Personal Finance

New rules for international students could cost U.S. colleges $41 billion

Key Points
  • To stay in the country, international students must take classes in-person this fall, according to new federal guidelines.
  • If those students cannot continue to study in the U.S., that would be a financial shock for a number of colleges and universities dependent on international enrollment.
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With a growing number of colleges planning to offer fall classes online, many international students will not be able to stay in U.S., according to new rules issued Monday. That could mean a significant hit to school budgets — and student aid.

Under the guidelines issued by Immigration and Customs Enforcement, "students attending schools operating entirely online may not take a full online course load and remain in the United States."

Students who are enrolled in such programs "must depart the country or take other measures, such as transferring to a school with in-person instruction," according to federal immigration authorities.

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"At a time when new international student enrollment is in decline, our nation risks losing global talent with new policies that hurt us academically and economically," Esther Brimmer, the executive director and CEO of NAFSA: Association of International Educators, said in a statement.

International students in the U.S. contributed nearly $41 billion to the national economy in the 2018-2019 academic year, according to NAFSA: Association of International Educators. (By other accounts, the number is even higher.)

For years, there has been a major influx of students studying in this country, particularly from China.

In fact, one-third of all the international students in the U.S. come from China — more than any other nation, both in sheer numbers and as an overall percentage, according to the Institute of International Education.

Prior to the outbreak of Covid-19, the number of Chinese students in America was roughly 370,000, according to the latest data.

But those numbers had been falling more recently due to more restrictive student visa policies in the U.S. and changing attitudes abroad about studying here.

The coronavirus crisis "throws fuel on the fire," said Hafeez Lakhani, president of New York-based Lakhani Coaching.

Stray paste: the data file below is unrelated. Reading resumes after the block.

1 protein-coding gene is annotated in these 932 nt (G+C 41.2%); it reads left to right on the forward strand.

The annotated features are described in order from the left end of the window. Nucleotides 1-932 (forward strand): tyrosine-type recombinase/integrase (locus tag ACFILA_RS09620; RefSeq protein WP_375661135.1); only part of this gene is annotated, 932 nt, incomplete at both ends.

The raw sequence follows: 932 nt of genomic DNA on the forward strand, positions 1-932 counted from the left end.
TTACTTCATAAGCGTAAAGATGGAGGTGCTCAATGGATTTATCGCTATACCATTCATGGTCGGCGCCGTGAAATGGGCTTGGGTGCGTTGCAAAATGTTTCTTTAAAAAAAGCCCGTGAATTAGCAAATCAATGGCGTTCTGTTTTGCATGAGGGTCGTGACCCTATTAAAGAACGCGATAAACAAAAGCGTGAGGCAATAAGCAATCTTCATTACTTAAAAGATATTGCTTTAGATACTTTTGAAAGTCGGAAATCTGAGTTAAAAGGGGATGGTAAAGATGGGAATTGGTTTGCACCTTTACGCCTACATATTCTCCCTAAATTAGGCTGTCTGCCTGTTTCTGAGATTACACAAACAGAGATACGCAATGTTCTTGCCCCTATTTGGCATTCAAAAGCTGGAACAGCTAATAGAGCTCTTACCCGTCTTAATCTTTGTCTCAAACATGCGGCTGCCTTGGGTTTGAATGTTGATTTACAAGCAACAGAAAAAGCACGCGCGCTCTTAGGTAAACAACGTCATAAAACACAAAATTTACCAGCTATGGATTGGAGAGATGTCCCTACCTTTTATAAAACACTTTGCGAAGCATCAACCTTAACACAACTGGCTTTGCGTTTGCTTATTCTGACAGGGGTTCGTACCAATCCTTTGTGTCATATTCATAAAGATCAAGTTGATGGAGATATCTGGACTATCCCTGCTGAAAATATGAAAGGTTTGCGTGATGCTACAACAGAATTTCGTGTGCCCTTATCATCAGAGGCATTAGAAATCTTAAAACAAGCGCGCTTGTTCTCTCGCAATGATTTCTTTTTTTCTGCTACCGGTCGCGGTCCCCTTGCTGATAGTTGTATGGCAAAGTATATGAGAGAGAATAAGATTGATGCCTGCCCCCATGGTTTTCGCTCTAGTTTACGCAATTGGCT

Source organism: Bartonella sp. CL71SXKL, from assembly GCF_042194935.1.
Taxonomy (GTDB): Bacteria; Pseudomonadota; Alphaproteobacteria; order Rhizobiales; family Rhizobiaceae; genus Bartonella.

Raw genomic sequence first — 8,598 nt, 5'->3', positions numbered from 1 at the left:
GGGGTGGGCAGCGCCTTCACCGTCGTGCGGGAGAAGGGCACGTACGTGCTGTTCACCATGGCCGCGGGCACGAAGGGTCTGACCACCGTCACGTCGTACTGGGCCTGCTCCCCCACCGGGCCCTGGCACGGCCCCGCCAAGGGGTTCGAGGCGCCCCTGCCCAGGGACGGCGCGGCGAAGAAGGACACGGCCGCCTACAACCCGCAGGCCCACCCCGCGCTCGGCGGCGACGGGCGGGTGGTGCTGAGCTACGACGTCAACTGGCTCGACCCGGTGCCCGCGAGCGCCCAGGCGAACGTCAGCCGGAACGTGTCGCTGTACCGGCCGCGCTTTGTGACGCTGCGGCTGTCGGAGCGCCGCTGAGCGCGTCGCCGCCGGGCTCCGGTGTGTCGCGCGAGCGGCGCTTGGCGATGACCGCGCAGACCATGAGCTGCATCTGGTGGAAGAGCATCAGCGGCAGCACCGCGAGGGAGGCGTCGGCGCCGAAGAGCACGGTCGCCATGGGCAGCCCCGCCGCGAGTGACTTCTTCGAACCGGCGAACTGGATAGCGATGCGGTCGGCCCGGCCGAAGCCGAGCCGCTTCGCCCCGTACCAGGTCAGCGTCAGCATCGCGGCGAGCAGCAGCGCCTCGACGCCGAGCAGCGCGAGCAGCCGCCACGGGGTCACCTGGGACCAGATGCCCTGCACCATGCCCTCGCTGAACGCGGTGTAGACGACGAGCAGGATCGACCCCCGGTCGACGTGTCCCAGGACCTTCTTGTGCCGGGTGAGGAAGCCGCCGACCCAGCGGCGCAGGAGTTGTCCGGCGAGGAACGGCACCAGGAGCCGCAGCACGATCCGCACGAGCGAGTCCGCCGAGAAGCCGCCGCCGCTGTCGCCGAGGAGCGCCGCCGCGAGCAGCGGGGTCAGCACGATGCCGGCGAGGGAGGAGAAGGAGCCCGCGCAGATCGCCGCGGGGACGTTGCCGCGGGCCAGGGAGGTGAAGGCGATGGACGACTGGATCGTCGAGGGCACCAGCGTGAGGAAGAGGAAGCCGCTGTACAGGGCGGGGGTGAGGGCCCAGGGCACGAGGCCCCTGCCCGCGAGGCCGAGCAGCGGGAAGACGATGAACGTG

Harvard University
Getty Images

Monday's announcement came on the heels of news from Harvard University that some students will be welcome on campus this fall semester, but classes would be taught online

"This guidance undermines the thoughtful approach taken on behalf of students by so many institutions, including Harvard, to plan for continuing academic programs while balancing the health and safety challenges of the global pandemic," Harvard President Lawrence Bacow said, in a statement.

"We must do all that we can to ensure that our students can continue their studies without fear of being forced to leave the country mid-way through the year, disrupting their academic progress and undermining the commitments — and sacrifices — that many of them have made to advance their education."

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Other Ivy League schools, such as the University of Pennsylvania and Princeton University, plan to hold some in-person classes, while the California State University System announced that all students, enrolled on 23 campuses, will take fall classes online. (At many other schools, there is still little clarity about what the upcoming academic year will look like. )

The bottom line

If fewer international students are able to study in this country, it could spell trouble for the colleges that bank on them.

Over the last decade, deep cuts in state funding for higher education have put pressure on schools to admit more students who need less aid, which is why so many schools have come to rely on the revenue from foreign students, who typically pay top dollar. 

"Those students are also, by and large, paying full tuition to study in this country," Lakhani said. "That's a really valuable tuition base."

Mid-tier, private universities dependent on international enrollment will be particularly hard hit, according to Lakhani.

"It really does impact the bottom line," he said.

Universities have a tough equation to balance.
Hafeez Lakhani
president of Lakhani Coaching

Across the board, falling enrollment and retention rates due to Covid-19, as well as summer program cancellations and significant declines in giving, have already taken a toll on colleges and universities.

As a result, colleges and universities "will be looking for more domestic students paying full tuition," Lakhani said.

That means those schools may not be able to be as generous with their financial aid offerings, he added. (Currently, about 66% of all full-time students receive aid and it is the single most important factor in determining access to a college education.)

"Universities have a tough equation to balance," Lakhani said.

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